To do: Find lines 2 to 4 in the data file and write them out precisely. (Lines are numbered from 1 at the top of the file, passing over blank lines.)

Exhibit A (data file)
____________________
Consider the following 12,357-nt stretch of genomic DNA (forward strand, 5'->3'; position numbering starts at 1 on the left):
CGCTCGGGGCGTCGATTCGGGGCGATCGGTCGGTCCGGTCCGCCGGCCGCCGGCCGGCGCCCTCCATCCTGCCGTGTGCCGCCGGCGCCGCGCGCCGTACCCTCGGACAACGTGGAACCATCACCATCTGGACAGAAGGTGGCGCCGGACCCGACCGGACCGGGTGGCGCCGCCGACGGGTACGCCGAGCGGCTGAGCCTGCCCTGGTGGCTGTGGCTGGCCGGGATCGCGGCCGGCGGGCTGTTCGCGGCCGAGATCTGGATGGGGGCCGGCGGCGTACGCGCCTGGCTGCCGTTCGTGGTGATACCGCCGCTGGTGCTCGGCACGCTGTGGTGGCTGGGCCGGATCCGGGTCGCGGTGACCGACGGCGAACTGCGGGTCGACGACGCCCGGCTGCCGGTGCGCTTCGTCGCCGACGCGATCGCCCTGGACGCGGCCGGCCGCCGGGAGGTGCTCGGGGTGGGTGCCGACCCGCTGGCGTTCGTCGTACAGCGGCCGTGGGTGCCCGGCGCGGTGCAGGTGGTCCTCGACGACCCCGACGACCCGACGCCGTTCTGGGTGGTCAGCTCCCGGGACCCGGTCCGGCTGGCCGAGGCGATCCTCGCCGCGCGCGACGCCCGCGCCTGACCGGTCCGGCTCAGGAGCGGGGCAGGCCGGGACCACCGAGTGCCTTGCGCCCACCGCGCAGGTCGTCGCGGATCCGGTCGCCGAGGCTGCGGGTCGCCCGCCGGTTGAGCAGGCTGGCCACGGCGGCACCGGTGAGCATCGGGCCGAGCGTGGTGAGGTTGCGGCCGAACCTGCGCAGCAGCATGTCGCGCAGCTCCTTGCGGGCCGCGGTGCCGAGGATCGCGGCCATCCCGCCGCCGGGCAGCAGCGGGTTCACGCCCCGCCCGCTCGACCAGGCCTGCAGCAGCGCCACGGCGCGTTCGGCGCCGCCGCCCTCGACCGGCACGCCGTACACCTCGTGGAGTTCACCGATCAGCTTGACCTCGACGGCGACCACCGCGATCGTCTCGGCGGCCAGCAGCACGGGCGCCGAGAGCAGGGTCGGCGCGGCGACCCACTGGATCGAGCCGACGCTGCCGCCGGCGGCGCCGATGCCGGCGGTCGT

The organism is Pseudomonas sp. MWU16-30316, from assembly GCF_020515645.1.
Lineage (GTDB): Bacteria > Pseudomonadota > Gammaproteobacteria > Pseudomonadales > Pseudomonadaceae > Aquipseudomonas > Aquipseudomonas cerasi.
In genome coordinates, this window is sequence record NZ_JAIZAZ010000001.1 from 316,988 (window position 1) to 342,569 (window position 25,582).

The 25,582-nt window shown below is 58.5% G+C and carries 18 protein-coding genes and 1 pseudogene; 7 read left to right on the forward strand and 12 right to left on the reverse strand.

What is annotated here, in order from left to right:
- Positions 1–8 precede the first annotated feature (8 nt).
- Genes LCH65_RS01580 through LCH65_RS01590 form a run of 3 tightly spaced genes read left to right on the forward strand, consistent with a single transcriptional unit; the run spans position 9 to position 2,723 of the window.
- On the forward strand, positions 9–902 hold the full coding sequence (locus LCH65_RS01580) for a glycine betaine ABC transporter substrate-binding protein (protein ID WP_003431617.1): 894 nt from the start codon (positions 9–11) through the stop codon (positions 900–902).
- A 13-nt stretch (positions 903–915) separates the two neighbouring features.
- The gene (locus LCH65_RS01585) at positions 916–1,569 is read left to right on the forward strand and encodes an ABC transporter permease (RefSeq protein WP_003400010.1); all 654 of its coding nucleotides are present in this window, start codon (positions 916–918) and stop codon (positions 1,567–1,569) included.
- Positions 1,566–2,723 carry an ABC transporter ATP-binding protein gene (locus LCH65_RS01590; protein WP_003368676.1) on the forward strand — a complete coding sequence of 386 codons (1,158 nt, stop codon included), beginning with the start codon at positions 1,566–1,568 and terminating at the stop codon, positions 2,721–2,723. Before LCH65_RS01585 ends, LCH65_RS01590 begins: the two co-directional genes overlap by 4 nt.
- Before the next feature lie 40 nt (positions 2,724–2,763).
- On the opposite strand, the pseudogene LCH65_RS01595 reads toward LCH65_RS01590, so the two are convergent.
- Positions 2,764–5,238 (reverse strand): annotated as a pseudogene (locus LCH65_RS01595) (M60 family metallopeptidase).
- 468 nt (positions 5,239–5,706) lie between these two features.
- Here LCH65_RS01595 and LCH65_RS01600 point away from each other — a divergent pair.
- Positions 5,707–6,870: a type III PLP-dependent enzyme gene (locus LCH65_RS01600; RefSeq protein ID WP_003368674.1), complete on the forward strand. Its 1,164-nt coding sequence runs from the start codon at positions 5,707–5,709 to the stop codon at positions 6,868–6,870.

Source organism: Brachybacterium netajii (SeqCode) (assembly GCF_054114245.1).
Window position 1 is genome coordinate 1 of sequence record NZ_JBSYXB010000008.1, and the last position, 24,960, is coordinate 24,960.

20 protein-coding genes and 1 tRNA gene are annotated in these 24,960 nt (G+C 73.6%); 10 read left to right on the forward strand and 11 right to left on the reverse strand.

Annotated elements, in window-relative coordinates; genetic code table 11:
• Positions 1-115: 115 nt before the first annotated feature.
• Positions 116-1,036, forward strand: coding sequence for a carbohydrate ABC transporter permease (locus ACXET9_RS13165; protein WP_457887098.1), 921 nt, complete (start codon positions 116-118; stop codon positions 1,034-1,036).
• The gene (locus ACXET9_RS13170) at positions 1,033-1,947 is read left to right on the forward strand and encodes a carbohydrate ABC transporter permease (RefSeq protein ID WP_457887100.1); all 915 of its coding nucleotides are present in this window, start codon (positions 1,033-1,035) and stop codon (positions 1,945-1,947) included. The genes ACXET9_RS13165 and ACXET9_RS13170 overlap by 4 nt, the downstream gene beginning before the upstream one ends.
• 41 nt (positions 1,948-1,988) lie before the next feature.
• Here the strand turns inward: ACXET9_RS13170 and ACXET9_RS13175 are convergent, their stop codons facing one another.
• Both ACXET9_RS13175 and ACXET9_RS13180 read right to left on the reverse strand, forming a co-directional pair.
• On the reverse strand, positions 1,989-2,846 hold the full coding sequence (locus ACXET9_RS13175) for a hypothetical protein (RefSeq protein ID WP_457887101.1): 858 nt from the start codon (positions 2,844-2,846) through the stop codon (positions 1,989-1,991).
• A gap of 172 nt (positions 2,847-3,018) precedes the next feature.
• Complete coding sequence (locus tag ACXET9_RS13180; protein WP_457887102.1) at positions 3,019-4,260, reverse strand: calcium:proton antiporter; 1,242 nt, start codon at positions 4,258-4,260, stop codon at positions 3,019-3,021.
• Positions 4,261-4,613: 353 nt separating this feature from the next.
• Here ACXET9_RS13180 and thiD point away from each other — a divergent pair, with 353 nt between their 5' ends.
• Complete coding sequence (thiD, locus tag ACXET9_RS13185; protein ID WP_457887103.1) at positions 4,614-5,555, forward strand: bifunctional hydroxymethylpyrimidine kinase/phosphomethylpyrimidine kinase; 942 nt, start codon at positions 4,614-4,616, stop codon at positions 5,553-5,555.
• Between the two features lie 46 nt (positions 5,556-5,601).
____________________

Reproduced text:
CGCTCGGGGCGTCGATTCGGGGCGATCGGTCGGTCCGGTCCGCCGGCCGCCGGCCGGCGCCCTCCATCCTGCCGTGTGCCGCCGGCGCCGCGCGCCGTACCCTCGGACAACGTGGAACCATCACCATCTGGACAGAAGGTGGCGCCGGACCCGACCGGACCGGGTGGCGCCGCCGACGGGTACGCCGAGCGGCTGAGCCTGCCCTGGTGGCTGTGGCTGGCCGGGATCGCGGCCGGCGGGCTGTTCGCGGCCGAGATCTGGATGGGGGCCGGCGGCGTACGCGCCTGGCTGCCGTTCGTGGTGATACCGCCGCTGGTGCTCGGCACGCTGTGGTGGCTGGGCCGGATCCGGGTCGCGGTGACCGACGGCGAACTGCGGGTCGACGACGCCCGGCTGCCGGTGCGCTTCGTCGCCGACGCGATCGCCCTGGACGCGGCCGGCCGCCGGGAGGTGCTCGGGGTGGGTGCCGACCCGCTGGCGTTCGTCGTACAGCGGCCGTGGGTGCCCGGCGCGGTGCAGGTGGTCCTCGACGACCCCGACGACCCGACGCCGTTCTGGGTGGTCAGCTCCCGGGACCCGGTCCGGCTGGCCGAGGCGATCCTCGCCGCGCGCGACGCCCGCGCCTGACCGGTCCGGCTCAGGAGCGGGGCAGGCCGGGACCACCGAGTGCCTTGCGCCCACCGCGCAGGTCGTCGCGGATCCGGTCGCCGAGGCTGCGGGTCGCCCGCCGGTTGAGCAGGCTGGCCACGGCGGCACCGGTGAGCATCGGGCCGAGCGTGGTGAGGTTGCGGCCGAACCTGCGCAGCAGCATGTCGCGCAGCTCCTTGCGGGCCGCGGTGCCGAGGATCGCGGCCATCCCGCCGCCGGGCAGCAGCGGGTTCACGCCCCGCCCGCTCGACCAGGCCTGCAGCAGCGCCACGGCGCGTTCGGCGCCGCCGCCCTCGACCGGCACGCCGTACACCTCGTGGAGTTCACCGATCAGCTTGACCTCGACGGCGACCACCGCGATCGTCTCGGCGGCCAGCAGCACGGGCGCCGAGAGCAGGGTCGGCGCGGCGACCCACTGGATCGAGCCGACGCTGCCGCCGGCGGCGCCGATGCCGGCGGTCGT

The organism is Pseudomonas sp. MWU16-30316, from assembly GCF_020515645.1.
Lineage (GTDB): Bacteria > Pseudomonadota > Gammaproteobacteria > Pseudomonadales > Pseudomonadaceae > Aquipseudomonas > Aquipseudomonas cerasi.